Accident claims political science dept. head

By Kimberly Miller

Arizona Summer Wildcat

University of Arizona Professor Edward N. Muller III, head of the political science department, devoted much of his life to the study of political science and to his love for riding and caring for horses.

But a Friday afternoon ride on Tradewinds, his youngest horse, turned tragic when he was found unconscious in a desert area near his Northeast-side home. He was found about 8 p.m. by a neighbor, who became concerned earlier when he saw Tradewinds return without Muller.

Muller died early Saturday morning at TMC from severe head injuries sustained from the riding accident. He was 52.

Because he was riding alone it is uncertain whether Muller was thrown from the horse or whether he had been kicked.

"He loved horses, they were one of his great loves in life," said Muller's daughter Alexandra. "I'm thankful that at least he was doing what he loved at the time. I'm sure he had a great ride on Friday before the accident."

Muller was head of the UA Political Science Department for the past two years and had taught here since 1977.

John Garcia, a political science professor and department head before Muller, said that besides juggling his normal work load, Muller was preparing to finish a book on democratization and what factors help establish a stable democracy. Two of Muller's good friends and colleagues are planning to finish the book titled, "Democracy, Inequality and American Power."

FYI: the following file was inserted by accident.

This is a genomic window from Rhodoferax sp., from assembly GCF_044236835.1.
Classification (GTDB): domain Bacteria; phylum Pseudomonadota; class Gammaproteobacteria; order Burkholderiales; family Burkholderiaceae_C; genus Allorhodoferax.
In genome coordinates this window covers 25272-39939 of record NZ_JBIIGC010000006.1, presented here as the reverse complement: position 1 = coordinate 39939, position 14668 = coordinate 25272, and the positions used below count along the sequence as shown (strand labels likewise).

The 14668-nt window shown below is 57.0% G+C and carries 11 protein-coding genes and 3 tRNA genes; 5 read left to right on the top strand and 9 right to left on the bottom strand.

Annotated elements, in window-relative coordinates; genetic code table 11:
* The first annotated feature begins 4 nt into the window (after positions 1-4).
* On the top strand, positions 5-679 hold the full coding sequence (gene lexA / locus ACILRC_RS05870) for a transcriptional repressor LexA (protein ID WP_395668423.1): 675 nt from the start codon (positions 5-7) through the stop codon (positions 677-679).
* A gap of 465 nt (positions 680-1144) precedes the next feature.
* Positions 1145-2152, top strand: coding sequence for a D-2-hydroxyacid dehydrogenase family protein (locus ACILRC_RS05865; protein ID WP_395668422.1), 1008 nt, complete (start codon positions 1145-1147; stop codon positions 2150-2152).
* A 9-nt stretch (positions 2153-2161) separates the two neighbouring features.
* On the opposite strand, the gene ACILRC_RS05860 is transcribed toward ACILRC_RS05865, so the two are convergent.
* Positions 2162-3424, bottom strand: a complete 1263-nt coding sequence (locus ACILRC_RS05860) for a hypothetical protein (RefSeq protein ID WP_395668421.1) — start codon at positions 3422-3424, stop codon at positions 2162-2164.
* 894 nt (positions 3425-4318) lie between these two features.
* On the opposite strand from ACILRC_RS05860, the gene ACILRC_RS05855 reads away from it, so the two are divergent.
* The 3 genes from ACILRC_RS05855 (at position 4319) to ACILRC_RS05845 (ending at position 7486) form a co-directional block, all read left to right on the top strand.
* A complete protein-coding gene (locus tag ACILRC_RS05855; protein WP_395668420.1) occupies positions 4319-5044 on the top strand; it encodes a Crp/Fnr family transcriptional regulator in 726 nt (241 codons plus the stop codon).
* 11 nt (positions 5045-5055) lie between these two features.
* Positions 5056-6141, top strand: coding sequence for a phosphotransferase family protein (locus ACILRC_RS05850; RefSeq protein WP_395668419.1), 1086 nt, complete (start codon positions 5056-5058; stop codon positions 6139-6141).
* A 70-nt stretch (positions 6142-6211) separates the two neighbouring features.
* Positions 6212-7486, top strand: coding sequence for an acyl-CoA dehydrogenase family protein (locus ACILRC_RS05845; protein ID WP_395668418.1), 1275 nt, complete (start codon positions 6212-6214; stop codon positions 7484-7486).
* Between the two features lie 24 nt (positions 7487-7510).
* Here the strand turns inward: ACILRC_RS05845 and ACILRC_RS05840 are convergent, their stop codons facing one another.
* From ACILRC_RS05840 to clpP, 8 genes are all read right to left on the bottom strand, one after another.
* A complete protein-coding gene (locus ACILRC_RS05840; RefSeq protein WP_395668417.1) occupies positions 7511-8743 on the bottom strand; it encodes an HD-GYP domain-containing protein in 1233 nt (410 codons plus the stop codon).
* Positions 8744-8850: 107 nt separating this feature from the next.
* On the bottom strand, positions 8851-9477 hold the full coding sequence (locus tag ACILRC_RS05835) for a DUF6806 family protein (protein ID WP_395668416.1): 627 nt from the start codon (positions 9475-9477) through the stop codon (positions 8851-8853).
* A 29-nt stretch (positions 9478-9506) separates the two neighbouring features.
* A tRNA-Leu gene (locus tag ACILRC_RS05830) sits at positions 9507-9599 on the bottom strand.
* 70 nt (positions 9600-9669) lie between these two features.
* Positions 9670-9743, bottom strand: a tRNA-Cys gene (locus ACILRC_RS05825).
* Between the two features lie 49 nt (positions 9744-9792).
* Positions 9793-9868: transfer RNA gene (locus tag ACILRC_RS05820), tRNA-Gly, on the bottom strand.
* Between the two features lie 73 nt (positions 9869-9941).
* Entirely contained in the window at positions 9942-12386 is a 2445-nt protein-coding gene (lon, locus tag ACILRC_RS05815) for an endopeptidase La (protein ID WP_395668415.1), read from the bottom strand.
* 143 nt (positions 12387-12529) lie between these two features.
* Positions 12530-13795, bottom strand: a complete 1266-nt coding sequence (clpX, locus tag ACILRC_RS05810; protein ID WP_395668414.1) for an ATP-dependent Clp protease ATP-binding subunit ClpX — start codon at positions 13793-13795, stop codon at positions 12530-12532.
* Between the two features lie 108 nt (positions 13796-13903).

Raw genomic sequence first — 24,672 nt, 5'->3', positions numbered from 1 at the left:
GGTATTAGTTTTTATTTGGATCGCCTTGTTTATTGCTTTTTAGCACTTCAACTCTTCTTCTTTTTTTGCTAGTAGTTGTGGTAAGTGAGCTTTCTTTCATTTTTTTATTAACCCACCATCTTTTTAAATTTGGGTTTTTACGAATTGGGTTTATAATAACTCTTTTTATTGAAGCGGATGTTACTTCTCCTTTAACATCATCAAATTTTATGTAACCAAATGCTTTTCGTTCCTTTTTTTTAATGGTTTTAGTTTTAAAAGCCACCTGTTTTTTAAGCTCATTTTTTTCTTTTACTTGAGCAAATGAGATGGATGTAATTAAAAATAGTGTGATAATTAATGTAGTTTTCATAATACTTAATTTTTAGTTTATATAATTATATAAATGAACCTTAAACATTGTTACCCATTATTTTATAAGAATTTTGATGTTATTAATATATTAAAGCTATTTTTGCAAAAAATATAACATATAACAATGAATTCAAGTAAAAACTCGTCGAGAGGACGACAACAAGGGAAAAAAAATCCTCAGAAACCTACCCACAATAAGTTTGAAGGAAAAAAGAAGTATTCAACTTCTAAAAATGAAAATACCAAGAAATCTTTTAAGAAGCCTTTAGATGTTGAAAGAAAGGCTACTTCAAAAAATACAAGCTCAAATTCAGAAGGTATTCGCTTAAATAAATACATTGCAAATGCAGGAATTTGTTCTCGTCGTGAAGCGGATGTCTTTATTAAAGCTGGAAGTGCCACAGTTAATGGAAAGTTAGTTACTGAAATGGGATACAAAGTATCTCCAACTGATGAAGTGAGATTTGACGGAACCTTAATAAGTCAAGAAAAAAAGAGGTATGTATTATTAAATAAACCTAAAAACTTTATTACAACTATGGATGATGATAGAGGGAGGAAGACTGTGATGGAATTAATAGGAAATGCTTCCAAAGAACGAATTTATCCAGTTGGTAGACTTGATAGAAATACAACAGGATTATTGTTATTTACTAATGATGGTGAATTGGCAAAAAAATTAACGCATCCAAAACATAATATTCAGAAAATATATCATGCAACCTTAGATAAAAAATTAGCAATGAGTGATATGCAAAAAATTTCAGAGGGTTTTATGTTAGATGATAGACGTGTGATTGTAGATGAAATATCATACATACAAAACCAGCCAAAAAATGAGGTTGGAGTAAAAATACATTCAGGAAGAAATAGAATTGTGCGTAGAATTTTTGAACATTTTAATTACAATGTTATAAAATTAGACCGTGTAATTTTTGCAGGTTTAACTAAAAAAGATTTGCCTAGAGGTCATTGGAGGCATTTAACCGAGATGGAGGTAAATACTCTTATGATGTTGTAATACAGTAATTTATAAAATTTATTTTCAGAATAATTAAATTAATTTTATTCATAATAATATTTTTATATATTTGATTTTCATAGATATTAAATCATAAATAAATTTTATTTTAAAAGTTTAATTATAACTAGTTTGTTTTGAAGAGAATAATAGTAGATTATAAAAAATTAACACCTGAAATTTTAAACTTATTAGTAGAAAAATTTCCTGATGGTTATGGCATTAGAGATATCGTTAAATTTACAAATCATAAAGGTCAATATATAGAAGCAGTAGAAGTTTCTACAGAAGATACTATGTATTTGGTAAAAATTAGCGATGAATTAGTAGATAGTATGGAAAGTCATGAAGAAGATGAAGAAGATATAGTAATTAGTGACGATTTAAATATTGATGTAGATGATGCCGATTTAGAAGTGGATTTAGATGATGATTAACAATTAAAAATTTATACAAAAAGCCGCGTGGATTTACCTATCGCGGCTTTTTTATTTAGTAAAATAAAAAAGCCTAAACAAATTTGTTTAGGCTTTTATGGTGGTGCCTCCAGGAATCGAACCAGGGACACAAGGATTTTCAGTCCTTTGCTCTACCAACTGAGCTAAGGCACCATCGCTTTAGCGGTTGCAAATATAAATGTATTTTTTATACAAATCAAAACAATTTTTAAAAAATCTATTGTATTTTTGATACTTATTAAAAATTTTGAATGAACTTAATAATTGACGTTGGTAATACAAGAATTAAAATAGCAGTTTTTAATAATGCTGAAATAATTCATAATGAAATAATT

Garcia said as department head, Muller had made significant efforts to decrease class sizes and increase student/teacher interaction.

"He realized this would cut into his research," Garcia said. "But he wanted to concern himself more with teaching. He definitely made some conscious sacrifices to improve student/teacher relationships."

Now, Garcia said, the goal of the department will be to continue in the direction plotted by Muller.

"There has been so much progress made by him," Garcia said. "It's critical to keep what he's been trying to do going."

James Todd, an adjunct assistant professor in the political science department, said although Muller's schedule kept him busy, his first priority was the students.

"Ned made himself very accessible to students," Todd said. "He was responsive to them and very positive. He was very supportive of me personally and I really appreciated that."

Alexandra said her father loved his work and discussed it with her often. She said he rode horses everyday after work and on the weekends to relax.

"That was what he loved," Alexandra said. "He always said he wanted to ride horses forever."

Muller was an expert horseman and had participated in several endurance horse races and owned four Arabian horses. Tradewinds was the youngest but an older horse named J.P. was Muller's favorite.

"I can remember one time when J.P. was sick my dad went and spent the night with him in his stable just to make sure he was O.K.," Alexandra said.

Muller came to UA after teaching at the State University of New York at Stony Brook. He earned his bachelor's degree from Yale University and his Ph.D. from the University of Iowa.

Muller is survived by his wife, Peggy; daughters Alexandra and Sarah of Tucson; a son Edward N. Muller IV of Philadelphia; his mother and father, Mary and Edward N. Muller Jr. of Tucson, and two brothers, Richard of Philadelphia and Sam of Los Angeles.

Services were held yesterday afternoon at East Lawn Palms Mortuary and Cemetery.

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